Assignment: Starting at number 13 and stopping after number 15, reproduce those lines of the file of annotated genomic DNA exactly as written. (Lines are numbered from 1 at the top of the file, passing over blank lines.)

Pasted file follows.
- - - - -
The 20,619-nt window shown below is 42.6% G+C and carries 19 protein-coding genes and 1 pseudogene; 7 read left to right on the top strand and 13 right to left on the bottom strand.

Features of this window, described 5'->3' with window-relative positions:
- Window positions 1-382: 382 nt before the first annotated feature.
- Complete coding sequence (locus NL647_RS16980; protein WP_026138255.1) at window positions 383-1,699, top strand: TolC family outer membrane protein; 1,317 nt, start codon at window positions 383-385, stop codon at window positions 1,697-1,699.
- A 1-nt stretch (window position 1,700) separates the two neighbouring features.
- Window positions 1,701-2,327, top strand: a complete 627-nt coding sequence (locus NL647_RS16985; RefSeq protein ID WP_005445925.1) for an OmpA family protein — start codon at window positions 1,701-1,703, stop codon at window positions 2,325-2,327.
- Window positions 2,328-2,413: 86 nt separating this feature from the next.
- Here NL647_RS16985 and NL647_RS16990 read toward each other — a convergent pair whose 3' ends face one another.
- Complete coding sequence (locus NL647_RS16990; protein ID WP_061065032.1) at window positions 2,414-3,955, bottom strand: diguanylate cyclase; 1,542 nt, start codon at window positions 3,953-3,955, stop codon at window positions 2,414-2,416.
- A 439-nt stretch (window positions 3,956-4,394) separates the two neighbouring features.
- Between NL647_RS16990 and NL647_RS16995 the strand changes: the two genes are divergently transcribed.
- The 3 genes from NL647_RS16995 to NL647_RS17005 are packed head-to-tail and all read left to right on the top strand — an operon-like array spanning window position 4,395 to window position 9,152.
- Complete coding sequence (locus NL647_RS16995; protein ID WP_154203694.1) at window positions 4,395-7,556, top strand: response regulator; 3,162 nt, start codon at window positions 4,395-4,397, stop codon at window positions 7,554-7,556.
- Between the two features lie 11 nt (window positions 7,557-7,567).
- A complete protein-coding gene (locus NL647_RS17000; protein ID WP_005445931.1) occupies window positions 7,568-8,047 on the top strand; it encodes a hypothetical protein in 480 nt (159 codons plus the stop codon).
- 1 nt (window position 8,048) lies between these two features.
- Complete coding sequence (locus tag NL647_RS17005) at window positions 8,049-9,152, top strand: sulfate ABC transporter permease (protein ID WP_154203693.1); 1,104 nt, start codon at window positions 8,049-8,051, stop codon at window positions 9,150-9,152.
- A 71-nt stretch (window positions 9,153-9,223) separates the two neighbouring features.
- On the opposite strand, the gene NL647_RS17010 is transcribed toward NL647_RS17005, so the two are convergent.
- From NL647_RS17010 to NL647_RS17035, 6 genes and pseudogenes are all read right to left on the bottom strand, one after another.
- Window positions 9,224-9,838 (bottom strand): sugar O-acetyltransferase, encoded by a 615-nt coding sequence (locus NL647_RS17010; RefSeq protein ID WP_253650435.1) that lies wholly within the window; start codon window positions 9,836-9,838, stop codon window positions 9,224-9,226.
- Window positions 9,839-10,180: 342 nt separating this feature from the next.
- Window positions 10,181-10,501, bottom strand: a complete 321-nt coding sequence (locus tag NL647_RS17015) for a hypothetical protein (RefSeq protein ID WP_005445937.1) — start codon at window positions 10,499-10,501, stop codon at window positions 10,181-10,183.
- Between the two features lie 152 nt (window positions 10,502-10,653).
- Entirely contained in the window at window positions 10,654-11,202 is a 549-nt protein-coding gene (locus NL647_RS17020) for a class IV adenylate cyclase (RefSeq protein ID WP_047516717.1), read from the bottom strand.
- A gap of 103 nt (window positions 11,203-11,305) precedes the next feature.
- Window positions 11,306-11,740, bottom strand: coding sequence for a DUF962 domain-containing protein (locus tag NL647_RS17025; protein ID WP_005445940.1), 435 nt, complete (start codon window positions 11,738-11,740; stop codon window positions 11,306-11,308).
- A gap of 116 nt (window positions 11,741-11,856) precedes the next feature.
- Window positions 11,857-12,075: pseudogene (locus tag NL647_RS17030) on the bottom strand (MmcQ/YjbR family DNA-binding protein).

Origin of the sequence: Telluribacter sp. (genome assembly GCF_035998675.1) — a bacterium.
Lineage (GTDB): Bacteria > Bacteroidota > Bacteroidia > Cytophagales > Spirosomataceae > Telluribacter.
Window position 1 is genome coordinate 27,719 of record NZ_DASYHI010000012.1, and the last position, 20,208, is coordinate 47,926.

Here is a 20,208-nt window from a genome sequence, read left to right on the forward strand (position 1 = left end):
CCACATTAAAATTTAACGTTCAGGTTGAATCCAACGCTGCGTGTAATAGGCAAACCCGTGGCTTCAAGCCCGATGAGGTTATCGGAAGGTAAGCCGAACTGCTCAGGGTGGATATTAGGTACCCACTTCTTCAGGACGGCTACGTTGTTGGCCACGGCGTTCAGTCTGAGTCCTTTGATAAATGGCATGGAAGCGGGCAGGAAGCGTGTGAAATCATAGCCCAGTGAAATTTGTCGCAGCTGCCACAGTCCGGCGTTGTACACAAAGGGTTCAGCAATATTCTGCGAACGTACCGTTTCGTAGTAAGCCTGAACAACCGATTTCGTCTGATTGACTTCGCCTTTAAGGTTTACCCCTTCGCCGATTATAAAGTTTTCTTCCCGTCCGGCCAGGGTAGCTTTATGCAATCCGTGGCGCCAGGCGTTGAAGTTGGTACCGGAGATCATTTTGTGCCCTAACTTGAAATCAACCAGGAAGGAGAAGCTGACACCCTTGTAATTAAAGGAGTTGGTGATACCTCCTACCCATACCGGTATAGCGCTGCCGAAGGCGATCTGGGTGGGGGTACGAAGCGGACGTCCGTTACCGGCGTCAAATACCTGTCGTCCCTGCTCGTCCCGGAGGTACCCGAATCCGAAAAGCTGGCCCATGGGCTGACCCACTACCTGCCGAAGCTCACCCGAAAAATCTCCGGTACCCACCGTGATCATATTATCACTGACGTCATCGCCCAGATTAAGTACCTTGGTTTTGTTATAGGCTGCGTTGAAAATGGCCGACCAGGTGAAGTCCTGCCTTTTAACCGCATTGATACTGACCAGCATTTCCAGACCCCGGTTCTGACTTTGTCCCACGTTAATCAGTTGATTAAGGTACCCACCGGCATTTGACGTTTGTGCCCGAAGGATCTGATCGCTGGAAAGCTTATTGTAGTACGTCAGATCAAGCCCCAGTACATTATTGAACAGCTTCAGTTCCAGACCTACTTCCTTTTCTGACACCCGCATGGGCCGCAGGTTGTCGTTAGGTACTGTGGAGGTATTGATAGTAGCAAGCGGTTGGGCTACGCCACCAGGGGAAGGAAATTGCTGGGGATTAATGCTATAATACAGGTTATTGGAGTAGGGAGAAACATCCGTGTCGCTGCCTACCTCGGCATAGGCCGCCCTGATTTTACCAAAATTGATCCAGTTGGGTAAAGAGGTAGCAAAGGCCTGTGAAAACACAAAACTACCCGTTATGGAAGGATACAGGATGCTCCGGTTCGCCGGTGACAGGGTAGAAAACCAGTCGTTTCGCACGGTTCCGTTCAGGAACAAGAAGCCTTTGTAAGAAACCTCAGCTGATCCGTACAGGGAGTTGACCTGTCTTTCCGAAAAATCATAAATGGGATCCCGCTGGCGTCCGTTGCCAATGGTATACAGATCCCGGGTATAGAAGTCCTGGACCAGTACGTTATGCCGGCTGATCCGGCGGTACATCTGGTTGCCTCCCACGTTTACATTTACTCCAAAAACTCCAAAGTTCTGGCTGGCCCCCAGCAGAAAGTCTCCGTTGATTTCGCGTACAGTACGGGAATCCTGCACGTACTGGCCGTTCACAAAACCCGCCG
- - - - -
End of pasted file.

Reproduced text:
- Complete coding sequence (locus NL647_RS16995; protein ID WP_154203694.1) at window positions 4,395-7,556, top strand: response regulator; 3,162 nt, start codon at window positions 4,395-4,397, stop codon at window positions 7,554-7,556.
- Between the two features lie 11 nt (window positions 7,557-7,567).
- A complete protein-coding gene (locus NL647_RS17000; protein ID WP_005445931.1) occupies window positions 7,568-8,047 on the top strand; it encodes a hypothetical protein in 480 nt (159 codons plus the stop codon).